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Exocytotic fusion pores are composed of both lipids and proteins

Abstract

During exocytosis, fusion pores form the first aqueous connection that allows escape of neurotransmitters and hormones from secretory vesicles. Although it is well established that SNARE proteins catalyze fusion, the structure and composition of fusion pores remain unknown. Here, we exploited the rigid framework and defined size of nanodiscs to interrogate the properties of reconstituted fusion pores, using the neurotransmitter glutamate as a content-mixing marker. Efficient Ca2+-stimulated bilayer fusion, and glutamate release, occurred with approximately two molecules of mouse synaptobrevin 2 reconstituted into 6-nm nanodiscs. The transmembrane domains of SNARE proteins assumed distinct roles in lipid mixing versus content release and were exposed to polar solvent during fusion. Additionally, tryptophan substitutions at specific positions in these transmembrane domains decreased glutamate flux. Together, these findings indicate that the fusion pore is a hybrid structure composed of both lipids and proteins.

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Figure 1: Reconstitution of syb2 into 6- and 13-nm nanodiscs.
Figure 2: Bilayer fusion between v-SNARE nanodiscs (Nd-V) and t-SNARE vesicles.
Figure 3: Reconstitution of glutamate release through nanodiscs.
Figure 4: Distinct structural elements of SNAREs differentially affect bilayer fusion, membrane leakage and glutamate release.
Figure 5: Two molecules of syb2 mediate efficient membrane fusion and content release.
Figure 6: SNARE TMDs are present in the fusion pore.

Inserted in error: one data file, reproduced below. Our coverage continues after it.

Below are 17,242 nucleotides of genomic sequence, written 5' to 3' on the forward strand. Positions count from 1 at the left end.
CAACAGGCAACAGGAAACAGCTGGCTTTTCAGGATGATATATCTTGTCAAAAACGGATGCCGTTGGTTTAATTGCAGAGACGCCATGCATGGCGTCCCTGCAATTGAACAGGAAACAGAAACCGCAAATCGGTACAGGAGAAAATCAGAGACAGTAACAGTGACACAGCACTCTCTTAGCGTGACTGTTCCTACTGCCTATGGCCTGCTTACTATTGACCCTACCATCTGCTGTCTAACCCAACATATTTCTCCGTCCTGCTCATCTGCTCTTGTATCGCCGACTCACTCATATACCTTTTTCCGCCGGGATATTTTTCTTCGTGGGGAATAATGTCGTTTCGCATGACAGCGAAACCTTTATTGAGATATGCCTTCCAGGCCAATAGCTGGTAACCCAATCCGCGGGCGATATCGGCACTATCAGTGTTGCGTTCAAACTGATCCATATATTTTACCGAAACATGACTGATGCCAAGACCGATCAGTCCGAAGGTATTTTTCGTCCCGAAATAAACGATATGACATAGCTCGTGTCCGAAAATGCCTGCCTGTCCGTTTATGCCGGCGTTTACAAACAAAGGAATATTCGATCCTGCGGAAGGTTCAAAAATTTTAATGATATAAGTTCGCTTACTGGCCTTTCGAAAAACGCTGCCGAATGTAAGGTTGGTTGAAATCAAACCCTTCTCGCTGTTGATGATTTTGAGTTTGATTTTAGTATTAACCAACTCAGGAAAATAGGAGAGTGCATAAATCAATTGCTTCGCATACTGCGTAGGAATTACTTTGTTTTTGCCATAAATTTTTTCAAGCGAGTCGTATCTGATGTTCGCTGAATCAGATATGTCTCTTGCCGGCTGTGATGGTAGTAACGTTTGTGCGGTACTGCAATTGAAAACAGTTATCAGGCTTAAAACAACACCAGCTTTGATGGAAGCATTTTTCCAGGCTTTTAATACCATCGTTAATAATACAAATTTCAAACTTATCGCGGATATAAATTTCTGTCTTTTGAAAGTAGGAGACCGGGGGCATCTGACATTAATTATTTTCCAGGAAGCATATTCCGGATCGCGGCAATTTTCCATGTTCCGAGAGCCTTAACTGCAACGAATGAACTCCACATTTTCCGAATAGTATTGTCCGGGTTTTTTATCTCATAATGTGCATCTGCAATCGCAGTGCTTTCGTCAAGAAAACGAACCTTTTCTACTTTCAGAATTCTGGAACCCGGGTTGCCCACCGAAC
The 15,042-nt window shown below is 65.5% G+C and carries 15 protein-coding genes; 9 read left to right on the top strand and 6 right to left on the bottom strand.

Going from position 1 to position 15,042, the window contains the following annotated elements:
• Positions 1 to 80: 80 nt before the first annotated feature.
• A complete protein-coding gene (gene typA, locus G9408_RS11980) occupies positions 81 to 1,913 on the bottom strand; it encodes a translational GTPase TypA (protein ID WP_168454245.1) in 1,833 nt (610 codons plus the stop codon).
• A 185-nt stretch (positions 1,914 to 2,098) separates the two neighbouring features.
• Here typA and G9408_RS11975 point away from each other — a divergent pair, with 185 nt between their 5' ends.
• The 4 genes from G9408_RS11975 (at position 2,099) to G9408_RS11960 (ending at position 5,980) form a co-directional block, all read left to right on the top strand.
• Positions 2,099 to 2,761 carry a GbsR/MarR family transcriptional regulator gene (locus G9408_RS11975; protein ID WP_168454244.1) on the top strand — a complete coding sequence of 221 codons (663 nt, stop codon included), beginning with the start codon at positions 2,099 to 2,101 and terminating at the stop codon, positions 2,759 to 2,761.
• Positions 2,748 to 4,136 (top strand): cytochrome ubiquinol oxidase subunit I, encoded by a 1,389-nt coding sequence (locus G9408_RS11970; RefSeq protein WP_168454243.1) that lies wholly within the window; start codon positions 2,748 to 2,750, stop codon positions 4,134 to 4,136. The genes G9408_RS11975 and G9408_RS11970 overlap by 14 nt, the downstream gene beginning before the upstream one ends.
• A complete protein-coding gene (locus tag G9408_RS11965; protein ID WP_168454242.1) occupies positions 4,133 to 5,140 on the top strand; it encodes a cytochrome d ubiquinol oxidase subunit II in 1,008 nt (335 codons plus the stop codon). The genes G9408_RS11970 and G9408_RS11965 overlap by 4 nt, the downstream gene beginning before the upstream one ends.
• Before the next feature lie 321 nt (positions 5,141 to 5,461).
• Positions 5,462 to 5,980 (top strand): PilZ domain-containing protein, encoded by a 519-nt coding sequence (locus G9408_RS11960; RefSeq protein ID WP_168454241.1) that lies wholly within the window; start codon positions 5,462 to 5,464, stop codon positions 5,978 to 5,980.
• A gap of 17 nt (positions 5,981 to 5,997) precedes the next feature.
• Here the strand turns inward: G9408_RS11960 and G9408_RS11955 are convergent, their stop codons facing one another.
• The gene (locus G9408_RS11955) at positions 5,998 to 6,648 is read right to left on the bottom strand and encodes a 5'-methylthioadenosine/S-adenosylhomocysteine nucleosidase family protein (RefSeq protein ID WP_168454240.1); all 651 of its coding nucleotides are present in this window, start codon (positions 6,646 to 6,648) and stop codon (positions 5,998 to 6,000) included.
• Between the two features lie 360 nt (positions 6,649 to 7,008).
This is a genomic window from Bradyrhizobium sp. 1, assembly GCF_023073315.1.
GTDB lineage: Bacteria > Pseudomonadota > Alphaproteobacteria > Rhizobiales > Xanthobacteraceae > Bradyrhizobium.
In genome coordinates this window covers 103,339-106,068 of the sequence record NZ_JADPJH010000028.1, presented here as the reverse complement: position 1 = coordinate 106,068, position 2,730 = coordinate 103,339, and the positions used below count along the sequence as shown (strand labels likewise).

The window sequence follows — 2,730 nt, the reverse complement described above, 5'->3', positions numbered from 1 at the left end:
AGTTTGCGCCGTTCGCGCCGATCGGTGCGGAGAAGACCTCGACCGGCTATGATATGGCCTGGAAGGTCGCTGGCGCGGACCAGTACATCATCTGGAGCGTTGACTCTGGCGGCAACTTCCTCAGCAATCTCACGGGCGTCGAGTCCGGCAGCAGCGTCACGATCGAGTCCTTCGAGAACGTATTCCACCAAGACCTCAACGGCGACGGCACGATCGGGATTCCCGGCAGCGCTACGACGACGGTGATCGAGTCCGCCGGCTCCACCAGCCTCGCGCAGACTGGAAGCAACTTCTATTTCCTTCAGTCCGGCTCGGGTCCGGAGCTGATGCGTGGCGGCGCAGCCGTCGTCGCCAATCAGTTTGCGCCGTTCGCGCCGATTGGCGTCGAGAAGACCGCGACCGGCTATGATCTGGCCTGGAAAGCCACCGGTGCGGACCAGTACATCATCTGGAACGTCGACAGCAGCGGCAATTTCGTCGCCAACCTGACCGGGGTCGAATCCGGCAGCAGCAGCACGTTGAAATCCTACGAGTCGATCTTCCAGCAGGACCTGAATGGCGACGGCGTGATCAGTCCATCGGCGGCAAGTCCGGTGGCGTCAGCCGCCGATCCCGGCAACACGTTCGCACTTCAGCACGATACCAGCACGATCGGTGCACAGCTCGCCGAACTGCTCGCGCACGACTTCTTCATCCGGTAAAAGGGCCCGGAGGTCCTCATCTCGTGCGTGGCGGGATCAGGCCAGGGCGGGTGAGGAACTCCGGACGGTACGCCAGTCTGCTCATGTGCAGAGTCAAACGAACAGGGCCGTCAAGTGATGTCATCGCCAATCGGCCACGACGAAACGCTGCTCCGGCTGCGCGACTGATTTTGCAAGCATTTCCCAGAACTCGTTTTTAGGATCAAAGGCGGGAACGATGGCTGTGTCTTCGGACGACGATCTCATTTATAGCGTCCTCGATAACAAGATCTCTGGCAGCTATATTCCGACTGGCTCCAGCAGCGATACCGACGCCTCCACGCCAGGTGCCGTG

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Acknowledgements

We thank G. Wagner for providing the MSP1D1ΔH4–H6 plasmid. This study was supported by a grant from the US National Institutes of Health (MH061876 to E.R.C.). H.B. is supported by a postdoctoral fellowship from the Human Frontier Science Program. B.C. and M.G.-O. are supported by funding from the US National Institutes of Health (R01 GM084140 to B.C.). P.J. is supported by Kidney Research UK. J.M.E. is supported by the Biotechnology and Biological Sciences Research Council (BB/J018236/1 to J.M.E.) and Kidney Research UK. E.R.C. is supported as an Investigator of the Howard Hughes Medical Institute.

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Contributions

M.G.-O. performed the single-molecule experiments in the laboratory of B.C. P.J. and J.M.E. carried out the AFM experiments; H.B. performed nanodisc reconstitutions, fusion assays and cysteine-accessibility assays; and H.B. and E.R.C. conceived the project and designed the experiments. H.B. and E.R.C. wrote the paper, and all other authors edited the manuscript.

Corresponding author

Correspondence to Edwin R Chapman.

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The authors declare no competing financial interests.

Integrated supplementary information

Supplementary Figure 1 Characterization of nanodiscs.

(a) Empty nanodiscs were analyzed using a Superdex 200 10/300 GL column equilibrated in 25 mM HEPES pH 7.5, 100 mM KCl, 1mM DTT and 5% glycerol. (b) AFM images of v-SNARE nanodiscs. (c) t-SNARE nanodiscs were analyzed using a Superdex 200 10/300 column as described in panel A. (d) Lipid mixing between t -SNARE nanodiscs and v-SNARE vesicles was monitored in the presence of Ca2+ (1 mM) and C2AB, with and without cd-v.

Supplementary Figure 2 Fusion pores close after fusion.